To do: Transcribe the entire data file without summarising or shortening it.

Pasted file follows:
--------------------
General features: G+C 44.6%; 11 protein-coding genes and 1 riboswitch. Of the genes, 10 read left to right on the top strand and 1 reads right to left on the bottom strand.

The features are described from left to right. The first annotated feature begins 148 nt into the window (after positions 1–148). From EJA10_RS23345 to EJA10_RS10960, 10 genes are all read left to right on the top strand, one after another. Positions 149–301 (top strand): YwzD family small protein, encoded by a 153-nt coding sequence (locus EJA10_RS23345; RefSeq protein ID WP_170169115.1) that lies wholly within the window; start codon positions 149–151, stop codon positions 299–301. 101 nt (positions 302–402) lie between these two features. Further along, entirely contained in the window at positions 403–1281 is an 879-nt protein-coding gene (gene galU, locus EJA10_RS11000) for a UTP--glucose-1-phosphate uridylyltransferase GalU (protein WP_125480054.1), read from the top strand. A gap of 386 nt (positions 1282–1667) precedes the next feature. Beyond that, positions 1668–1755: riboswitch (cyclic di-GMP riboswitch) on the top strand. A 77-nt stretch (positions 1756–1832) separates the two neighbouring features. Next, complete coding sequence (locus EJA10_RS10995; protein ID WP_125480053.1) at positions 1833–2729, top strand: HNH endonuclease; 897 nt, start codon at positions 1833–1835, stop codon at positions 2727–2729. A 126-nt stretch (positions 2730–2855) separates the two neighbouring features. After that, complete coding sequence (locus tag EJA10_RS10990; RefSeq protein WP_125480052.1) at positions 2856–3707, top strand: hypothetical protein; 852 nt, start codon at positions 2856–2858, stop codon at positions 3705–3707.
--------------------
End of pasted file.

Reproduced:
General features: G+C 44.6%; 11 protein-coding genes and 1 riboswitch. Of the genes, 10 read left to right on the top strand and 1 reads right to left on the bottom strand.

The features are described from left to right. The first annotated feature begins 148 nt into the window (after positions 1–148). From EJA10_RS23345 to EJA10_RS10960, 10 genes are all read left to right on the top strand, one after another. Positions 149–301 (top strand): YwzD family small protein, encoded by a 153-nt coding sequence (locus EJA10_RS23345; RefSeq protein ID WP_170169115.1) that lies wholly within the window; start codon positions 149–151, stop codon positions 299–301. 101 nt (positions 302–402) lie between these two features. Further along, entirely contained in the window at positions 403–1281 is an 879-nt protein-coding gene (gene galU, locus EJA10_RS11000) for a UTP--glucose-1-phosphate uridylyltransferase GalU (protein WP_125480054.1), read from the top strand. A gap of 386 nt (positions 1282–1667) precedes the next feature. Beyond that, positions 1668–1755: riboswitch (cyclic di-GMP riboswitch) on the top strand. A 77-nt stretch (positions 1756–1832) separates the two neighbouring features. Next, complete coding sequence (locus EJA10_RS10995; protein ID WP_125480053.1) at positions 1833–2729, top strand: HNH endonuclease; 897 nt, start codon at positions 1833–1835, stop codon at positions 2727–2729. A 126-nt stretch (positions 2730–2855) separates the two neighbouring features. After that, complete coding sequence (locus tag EJA10_RS10990; RefSeq protein WP_125480052.1) at positions 2856–3707, top strand: hypothetical protein; 852 nt, start codon at positions 2856–2858, stop codon at positions 3705–3707.